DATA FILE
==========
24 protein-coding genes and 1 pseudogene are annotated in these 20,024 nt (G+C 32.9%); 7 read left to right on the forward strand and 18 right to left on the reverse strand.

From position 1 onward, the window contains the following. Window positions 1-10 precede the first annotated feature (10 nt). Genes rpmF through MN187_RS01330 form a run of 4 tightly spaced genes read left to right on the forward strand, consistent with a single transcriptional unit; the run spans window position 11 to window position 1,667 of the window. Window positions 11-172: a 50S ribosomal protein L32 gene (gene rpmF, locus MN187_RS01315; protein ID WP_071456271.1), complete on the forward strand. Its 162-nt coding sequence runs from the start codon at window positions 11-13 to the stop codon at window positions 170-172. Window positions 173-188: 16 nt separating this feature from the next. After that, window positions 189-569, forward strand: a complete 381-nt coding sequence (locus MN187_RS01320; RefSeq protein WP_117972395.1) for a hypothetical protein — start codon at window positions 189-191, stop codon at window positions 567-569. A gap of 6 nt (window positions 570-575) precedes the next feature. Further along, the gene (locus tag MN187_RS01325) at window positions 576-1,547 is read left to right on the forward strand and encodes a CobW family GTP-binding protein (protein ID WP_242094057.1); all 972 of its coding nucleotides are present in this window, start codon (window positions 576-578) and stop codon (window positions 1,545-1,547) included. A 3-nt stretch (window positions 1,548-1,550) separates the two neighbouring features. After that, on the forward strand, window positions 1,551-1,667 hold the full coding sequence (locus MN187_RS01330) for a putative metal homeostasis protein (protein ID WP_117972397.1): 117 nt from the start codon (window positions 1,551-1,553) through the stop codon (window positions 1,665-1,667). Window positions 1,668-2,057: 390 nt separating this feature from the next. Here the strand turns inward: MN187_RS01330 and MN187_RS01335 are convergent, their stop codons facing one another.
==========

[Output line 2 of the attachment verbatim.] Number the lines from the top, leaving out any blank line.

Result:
From position 1 onward, the window contains the following. Window positions 1-10 precede the first annotated feature (10 nt). Genes rpmF through MN187_RS01330 form a run of 4 tightly spaced genes read left to right on the forward strand, consistent with a single transcriptional unit; the run spans window position 11 to window position 1,667 of the window. Window positions 11-172: a 50S ribosomal protein L32 gene (gene rpmF, locus MN187_RS01315; protein ID WP_071456271.1), complete on the forward strand. Its 162-nt coding sequence runs from the start codon at window positions 11-13 to the stop codon at window positions 170-172. Window positions 173-188: 16 nt separating this feature from the next. After that, window positions 189-569, forward strand: a complete 381-nt coding sequence (locus MN187_RS01320; RefSeq protein WP_117972395.1) for a hypothetical protein — start codon at window positions 189-191, stop codon at window positions 567-569. A gap of 6 nt (window positions 570-575) precedes the next feature. Further along, the gene (locus tag MN187_RS01325) at window positions 576-1,547 is read left to right on the forward strand and encodes a CobW family GTP-binding protein (protein ID WP_242094057.1); all 972 of its coding nucleotides are present in this window, start codon (window positions 576-578) and stop codon (window positions 1,545-1,547) included. A 3-nt stretch (window positions 1,548-1,550) separates the two neighbouring features. After that, on the forward strand, window positions 1,551-1,667 hold the full coding sequence (locus MN187_RS01330) for a putative metal homeostasis protein (protein ID WP_117972397.1): 117 nt from the start codon (window positions 1,551-1,553) through the stop codon (window positions 1,665-1,667). Window positions 1,668-2,057: 390 nt separating this feature from the next. Here the strand turns inward: MN187_RS01330 and MN187_RS01335 are convergent, their stop codons facing one another.